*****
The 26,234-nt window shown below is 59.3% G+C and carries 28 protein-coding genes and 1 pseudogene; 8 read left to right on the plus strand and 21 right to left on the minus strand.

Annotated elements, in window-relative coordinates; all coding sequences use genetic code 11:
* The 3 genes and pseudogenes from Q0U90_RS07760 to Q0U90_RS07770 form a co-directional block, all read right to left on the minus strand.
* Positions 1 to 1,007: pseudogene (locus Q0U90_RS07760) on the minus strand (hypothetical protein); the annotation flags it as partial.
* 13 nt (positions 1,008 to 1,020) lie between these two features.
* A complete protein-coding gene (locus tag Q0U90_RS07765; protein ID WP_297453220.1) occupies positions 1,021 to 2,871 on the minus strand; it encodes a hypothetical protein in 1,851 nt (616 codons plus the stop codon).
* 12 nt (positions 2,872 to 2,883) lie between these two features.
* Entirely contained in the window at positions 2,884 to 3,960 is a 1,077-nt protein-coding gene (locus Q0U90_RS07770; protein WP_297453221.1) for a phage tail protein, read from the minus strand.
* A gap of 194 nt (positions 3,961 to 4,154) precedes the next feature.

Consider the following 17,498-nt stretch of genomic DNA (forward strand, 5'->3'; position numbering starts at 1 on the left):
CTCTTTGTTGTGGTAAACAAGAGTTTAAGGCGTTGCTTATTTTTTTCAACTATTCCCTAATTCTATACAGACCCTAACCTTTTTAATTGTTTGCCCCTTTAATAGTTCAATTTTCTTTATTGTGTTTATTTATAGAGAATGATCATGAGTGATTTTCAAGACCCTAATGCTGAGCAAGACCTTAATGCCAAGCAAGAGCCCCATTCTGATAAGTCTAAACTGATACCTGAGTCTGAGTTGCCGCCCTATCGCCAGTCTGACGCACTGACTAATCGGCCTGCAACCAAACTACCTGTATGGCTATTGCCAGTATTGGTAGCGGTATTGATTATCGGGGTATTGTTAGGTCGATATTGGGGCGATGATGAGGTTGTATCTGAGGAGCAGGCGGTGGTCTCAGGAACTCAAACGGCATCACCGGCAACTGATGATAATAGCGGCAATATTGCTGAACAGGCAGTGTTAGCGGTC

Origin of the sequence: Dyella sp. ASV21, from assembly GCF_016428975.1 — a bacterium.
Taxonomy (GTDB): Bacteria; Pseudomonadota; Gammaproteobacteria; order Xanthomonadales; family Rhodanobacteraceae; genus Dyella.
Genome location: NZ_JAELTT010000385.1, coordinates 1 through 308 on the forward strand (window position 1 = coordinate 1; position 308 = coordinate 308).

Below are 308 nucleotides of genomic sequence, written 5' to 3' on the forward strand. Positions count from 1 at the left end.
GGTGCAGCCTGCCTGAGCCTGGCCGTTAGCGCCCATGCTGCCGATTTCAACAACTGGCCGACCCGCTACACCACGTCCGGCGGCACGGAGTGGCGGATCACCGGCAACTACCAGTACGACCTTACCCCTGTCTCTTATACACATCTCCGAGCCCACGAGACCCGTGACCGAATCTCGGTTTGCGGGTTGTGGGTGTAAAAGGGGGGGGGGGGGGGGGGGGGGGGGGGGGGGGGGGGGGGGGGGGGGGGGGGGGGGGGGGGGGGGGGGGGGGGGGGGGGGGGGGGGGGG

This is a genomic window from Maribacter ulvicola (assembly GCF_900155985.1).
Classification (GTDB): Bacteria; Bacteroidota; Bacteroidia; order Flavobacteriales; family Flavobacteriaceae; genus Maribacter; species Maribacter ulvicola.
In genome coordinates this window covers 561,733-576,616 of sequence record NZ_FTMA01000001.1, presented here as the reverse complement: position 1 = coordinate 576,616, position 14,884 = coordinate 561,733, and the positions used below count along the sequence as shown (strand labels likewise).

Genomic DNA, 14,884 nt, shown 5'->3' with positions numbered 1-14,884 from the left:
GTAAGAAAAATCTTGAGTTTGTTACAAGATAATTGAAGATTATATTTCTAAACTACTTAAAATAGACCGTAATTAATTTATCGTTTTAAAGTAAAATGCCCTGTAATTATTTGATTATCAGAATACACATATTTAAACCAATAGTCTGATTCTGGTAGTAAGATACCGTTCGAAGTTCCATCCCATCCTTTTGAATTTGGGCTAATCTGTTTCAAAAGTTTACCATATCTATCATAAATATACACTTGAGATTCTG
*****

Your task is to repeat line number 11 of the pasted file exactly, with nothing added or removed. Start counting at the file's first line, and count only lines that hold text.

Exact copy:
CTCTTTGTTGTGGTAAACAAGAGTTTAAGGCGTTGCTTATTTTTTTCAACTATTCCCTAATTCTATACAGACCCTAACCTTTTTAATTGTTTGCCCCTTTAATAGTTCAATTTTCTTTATTGTGTTTATTTATAGAGAATGATCATGAGTGATTTTCAAGACCCTAATGCTGAGCAAGACCTTAATGCCAAGCAAGAGCCCCATTCTGATAAGTCTAAACTGATACCTGAGTCTGAGTTGCCGCCCTATCGCCAGTCTGACGCACTGACTAATCGGCCTGCAACCAAACTACCTGTATGGCTATTGCCAGTATTGGTAGCGGTATTGATTATCGGGGTATTGTTAGGTCGATATTGGGGCGATGATGAGGTTGTATCTGAGGAGCAGGCGGTGGTCTCAGGAACTCAAACGGCATCACCGGCAACTGATGATAATAGCGGCAATATTGCTGAACAGGCAGTGTTAGCGGTC